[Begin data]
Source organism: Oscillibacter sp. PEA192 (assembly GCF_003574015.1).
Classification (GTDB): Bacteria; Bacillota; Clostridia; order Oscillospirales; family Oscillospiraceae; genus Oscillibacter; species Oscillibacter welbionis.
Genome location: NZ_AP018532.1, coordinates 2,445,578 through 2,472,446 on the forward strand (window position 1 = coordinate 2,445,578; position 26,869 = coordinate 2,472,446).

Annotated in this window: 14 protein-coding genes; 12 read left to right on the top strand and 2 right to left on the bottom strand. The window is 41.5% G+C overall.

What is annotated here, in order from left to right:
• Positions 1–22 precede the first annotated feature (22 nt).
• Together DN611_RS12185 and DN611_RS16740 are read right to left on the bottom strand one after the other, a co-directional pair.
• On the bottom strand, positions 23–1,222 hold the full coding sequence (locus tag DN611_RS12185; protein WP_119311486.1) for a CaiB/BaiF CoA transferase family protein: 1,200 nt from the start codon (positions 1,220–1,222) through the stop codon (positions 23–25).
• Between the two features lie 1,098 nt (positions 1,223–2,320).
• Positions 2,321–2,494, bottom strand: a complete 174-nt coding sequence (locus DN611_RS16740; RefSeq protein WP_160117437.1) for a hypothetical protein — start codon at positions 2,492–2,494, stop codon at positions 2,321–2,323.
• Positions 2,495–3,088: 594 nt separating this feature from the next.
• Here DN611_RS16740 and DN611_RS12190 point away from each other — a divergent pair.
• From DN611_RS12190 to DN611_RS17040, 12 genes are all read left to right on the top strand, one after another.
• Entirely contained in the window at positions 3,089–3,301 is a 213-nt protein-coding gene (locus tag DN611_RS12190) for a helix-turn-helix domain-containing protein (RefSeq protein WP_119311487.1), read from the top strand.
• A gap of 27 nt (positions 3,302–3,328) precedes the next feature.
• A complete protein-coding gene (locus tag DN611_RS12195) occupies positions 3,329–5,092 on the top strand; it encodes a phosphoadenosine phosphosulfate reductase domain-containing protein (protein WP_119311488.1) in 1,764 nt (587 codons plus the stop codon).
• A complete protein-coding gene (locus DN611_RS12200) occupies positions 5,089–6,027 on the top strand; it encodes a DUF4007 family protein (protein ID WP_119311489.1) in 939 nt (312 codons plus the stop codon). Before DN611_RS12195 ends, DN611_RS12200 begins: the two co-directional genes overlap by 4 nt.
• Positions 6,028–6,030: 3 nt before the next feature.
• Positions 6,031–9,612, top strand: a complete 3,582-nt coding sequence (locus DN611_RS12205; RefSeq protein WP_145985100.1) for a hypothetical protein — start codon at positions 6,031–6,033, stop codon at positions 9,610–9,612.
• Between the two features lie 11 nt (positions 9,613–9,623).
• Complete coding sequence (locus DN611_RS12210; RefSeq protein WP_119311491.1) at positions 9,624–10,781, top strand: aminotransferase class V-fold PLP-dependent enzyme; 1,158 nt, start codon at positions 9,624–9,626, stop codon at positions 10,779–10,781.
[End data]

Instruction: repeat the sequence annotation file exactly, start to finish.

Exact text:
Source organism: Oscillibacter sp. PEA192 (assembly GCF_003574015.1).
Classification (GTDB): Bacteria; Bacillota; Clostridia; order Oscillospirales; family Oscillospiraceae; genus Oscillibacter; species Oscillibacter welbionis.
Genome location: NZ_AP018532.1, coordinates 2,445,578 through 2,472,446 on the forward strand (window position 1 = coordinate 2,445,578; position 26,869 = coordinate 2,472,446).

Annotated in this window: 14 protein-coding genes; 12 read left to right on the top strand and 2 right to left on the bottom strand. The window is 41.5% G+C overall.

What is annotated here, in order from left to right:
• Positions 1–22 precede the first annotated feature (22 nt).
• Together DN611_RS12185 and DN611_RS16740 are read right to left on the bottom strand one after the other, a co-directional pair.
• On the bottom strand, positions 23–1,222 hold the full coding sequence (locus tag DN611_RS12185; protein WP_119311486.1) for a CaiB/BaiF CoA transferase family protein: 1,200 nt from the start codon (positions 1,220–1,222) through the stop codon (positions 23–25).
• Between the two features lie 1,098 nt (positions 1,223–2,320).
• Positions 2,321–2,494, bottom strand: a complete 174-nt coding sequence (locus DN611_RS16740; RefSeq protein WP_160117437.1) for a hypothetical protein — start codon at positions 2,492–2,494, stop codon at positions 2,321–2,323.
• Positions 2,495–3,088: 594 nt separating this feature from the next.
• Here DN611_RS16740 and DN611_RS12190 point away from each other — a divergent pair.
• From DN611_RS12190 to DN611_RS17040, 12 genes are all read left to right on the top strand, one after another.
• Entirely contained in the window at positions 3,089–3,301 is a 213-nt protein-coding gene (locus tag DN611_RS12190) for a helix-turn-helix domain-containing protein (RefSeq protein WP_119311487.1), read from the top strand.
• A gap of 27 nt (positions 3,302–3,328) precedes the next feature.
• A complete protein-coding gene (locus tag DN611_RS12195) occupies positions 3,329–5,092 on the top strand; it encodes a phosphoadenosine phosphosulfate reductase domain-containing protein (protein WP_119311488.1) in 1,764 nt (587 codons plus the stop codon).
• A complete protein-coding gene (locus DN611_RS12200) occupies positions 5,089–6,027 on the top strand; it encodes a DUF4007 family protein (protein ID WP_119311489.1) in 939 nt (312 codons plus the stop codon). Before DN611_RS12195 ends, DN611_RS12200 begins: the two co-directional genes overlap by 4 nt.
• Positions 6,028–6,030: 3 nt before the next feature.
• Positions 6,031–9,612, top strand: a complete 3,582-nt coding sequence (locus DN611_RS12205; RefSeq protein WP_145985100.1) for a hypothetical protein — start codon at positions 6,031–6,033, stop codon at positions 9,610–9,612.
• Between the two features lie 11 nt (positions 9,613–9,623).
• Complete coding sequence (locus DN611_RS12210; RefSeq protein WP_119311491.1) at positions 9,624–10,781, top strand: aminotransferase class V-fold PLP-dependent enzyme; 1,158 nt, start codon at positions 9,624–9,626, stop codon at positions 10,779–10,781.